I saw this on 23andMe a few days ago – Medical Education at 23andMe: https://blog.23andme.com/health-traits/medical-education-at-23andme/.
Editor’s note: This is the first post in an occasional series explaining our Medical Education program.
It is no secret that the evolving field of genomic medicine is changing at a rate that is surpassing healthcare professionals’ (HCPs) ability to keep up. Along with that, the growing popularity of direct-to-consumer (DTC) genetic testing, means that more and more conversations between patients and their healthcare provider revolve around genetics. These twin forces are creating a need for more medical education.
At 23andMe, we believe knowledge about genetics — both among consumers and HCPs — has the potential to improve health outcomes. Our Medical Education program supports HCPs who want to incorporate DTC genetic testing into patient care. By learning more about our service, HCPs will be more prepared to have meaningful conversations with their patients who want to discuss 23andMe reports.
This offers an opportunity to prepare for the wave of consumer interest in genetic testing for health information. It is estimated that over 26 million people have taken a DTC genetic test. A desire to learn more about their health is one of the leading motivations for genetic testing. Studies show about 30 percent of individuals who have tested share their information with their healthcare providers.
What does Medical Education Look Like at 23andMe?
23andMe has a Healthcare Professionals website, medical.23andme.com, with educational resources for HCPs so they can understand the consumer experience. Among those resources are samples of all of our 125+ reports,
including our Health Predisposition, Carrier Status, Wellness, Traits and Ancestry report categories*. In addition, multiple sample reports representing various outcomes for many of our health reports are provided. The site also has information on the scientific process behind our FDA-authorized Genetic Health Risk and Carrier Status reports.*
Other resources on our website include on-demand webinars, educational blogs, and information about continuing medical education (CME) credit opportunities. There is an events calendar where HCPs can find information on upcoming medical conferences we are attending and educational programs we are sponsoring. Through our education initiatives, we hope as patients come in to discuss results from their 23andMe health report, HCPs will either be prepared to immediately address their concerns or know exactly where to find informative physician-friendly resources — adding more value both to the reports and the overall visit.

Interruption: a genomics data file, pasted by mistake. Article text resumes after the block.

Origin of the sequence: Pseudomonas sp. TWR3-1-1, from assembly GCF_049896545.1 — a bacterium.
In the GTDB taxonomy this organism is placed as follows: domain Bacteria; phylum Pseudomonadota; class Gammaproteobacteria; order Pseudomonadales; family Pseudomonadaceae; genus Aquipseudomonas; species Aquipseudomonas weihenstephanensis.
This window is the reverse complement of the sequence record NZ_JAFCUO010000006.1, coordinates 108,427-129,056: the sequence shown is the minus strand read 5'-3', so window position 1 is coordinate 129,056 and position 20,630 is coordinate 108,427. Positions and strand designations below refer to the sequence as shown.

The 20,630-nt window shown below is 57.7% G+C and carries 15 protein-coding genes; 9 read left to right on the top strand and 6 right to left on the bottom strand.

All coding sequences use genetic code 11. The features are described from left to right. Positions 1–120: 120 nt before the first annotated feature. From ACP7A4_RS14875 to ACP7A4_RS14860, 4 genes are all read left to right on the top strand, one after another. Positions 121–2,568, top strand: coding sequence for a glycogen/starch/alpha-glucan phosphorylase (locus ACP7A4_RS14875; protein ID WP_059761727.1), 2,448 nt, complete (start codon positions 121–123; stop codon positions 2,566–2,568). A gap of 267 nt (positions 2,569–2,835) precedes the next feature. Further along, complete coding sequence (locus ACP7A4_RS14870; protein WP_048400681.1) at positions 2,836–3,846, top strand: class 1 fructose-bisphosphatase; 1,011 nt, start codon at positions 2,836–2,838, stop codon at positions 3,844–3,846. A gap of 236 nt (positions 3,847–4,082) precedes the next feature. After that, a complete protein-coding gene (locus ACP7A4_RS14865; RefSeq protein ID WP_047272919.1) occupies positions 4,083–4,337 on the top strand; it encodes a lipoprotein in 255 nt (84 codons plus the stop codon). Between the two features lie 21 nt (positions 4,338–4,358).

Who Are We?
23andMe’s Medical Education program is led by Anne Greb, MS, CGC, a board-certified genetic counselor with over 25 years of experience in genetic counseling program leadership, medical education and administration. Anne is responsible for leading and developing educational initiatives that equip healthcare professionals to better integrate personalized genetic information into the everyday care of their patients.
Medical Education project manager, Eloycsia Ratliff, MPH, is a healthcare professional with over eight years of experience working in health education, epidemiology and research, and project management at both the local and state levels. Eloycsia serves as a health education expert and lead on managing projects that elevate 23andMe in the clinical environment.
The Medical Education team is part of a larger Medical team at 23andMe including, Medical Affairs, Medical Outreach, and Advocacy.
23andMe Healthcare Community